Open-cell and closed-cell SPF together constitute over 90 percent of the global demand for SPF and the trend is expected to continue during the forecast period. Growing demand for residential applications in developed countries is expected to fuel demand for open-cell SPF. Other application segments include one component foam and high density SPF. Demand in other segment is driven by innovation and higher degree of customization.

Demand for SPF can be segregated into five major application segments: residential roofing, residential walls, commercial roofing, commercial wall and other niche applications. Residential roofing application dominates the global demand for SPF. Other application segments include medical equipment and transportation, among others.

North America followed by Asia Pacific dominates the global demand for SPF. Increasing industrial investment mainly in the developing economies of Asia Pacific is expected to drive demand for closed-cell SPF. Europe is expected to be the fastest growing region for SPF market during the forecast period. Stringent government regulations are expected to drive SPF market in the developed economies of North America and Europe.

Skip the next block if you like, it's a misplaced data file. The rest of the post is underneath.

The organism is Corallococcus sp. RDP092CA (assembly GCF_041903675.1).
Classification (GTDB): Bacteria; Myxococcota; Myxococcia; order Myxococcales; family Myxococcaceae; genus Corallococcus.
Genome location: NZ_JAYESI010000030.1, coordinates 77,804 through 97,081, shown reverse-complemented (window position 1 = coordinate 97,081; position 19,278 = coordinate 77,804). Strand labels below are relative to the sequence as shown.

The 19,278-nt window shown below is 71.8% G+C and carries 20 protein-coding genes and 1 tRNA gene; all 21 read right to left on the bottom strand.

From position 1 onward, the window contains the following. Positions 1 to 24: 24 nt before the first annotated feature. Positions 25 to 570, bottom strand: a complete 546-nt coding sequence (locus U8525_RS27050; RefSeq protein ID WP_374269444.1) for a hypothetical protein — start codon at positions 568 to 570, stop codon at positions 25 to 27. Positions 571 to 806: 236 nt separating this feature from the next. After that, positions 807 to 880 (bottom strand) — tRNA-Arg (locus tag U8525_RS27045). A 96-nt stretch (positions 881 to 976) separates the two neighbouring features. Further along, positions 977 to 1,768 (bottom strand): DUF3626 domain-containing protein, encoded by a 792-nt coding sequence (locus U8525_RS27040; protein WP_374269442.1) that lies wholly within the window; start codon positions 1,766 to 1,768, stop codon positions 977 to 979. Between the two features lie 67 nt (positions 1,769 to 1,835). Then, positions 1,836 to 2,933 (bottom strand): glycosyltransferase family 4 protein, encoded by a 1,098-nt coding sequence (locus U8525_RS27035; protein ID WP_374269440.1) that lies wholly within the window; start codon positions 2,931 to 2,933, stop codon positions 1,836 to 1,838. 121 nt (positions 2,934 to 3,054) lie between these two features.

Some of the major industry participants include BASF Corporation, Lapolla Industries Inc., NCFI Polyurethanes, Bayer MaterialScience, Icynene Inc., Premium Spray Products, CertainTeed Corporation, Rhino Linings Corporation, The Dow Chemical Company and Demilec among others.

This report segments the global spray polyurethane foam market as follows:

Spray Polyurethane Foam Market – Product Segment Analysis

    Open Cell
    Closed Cell
    Others (Including high density spray polyurethane foam, one component foam, etc.)

Spray Polyurethane Foam Market – Application Analysis

    Residential walls
    Residential roofing
    Commercial walls
    Commercial roofing
    Others (Including Medical, Telecom, Transportation, etc.)

Spray Polyurethane Foam Market – Regional Analysis

    North America
    Europe
    Asia Pacific
    Rest of the World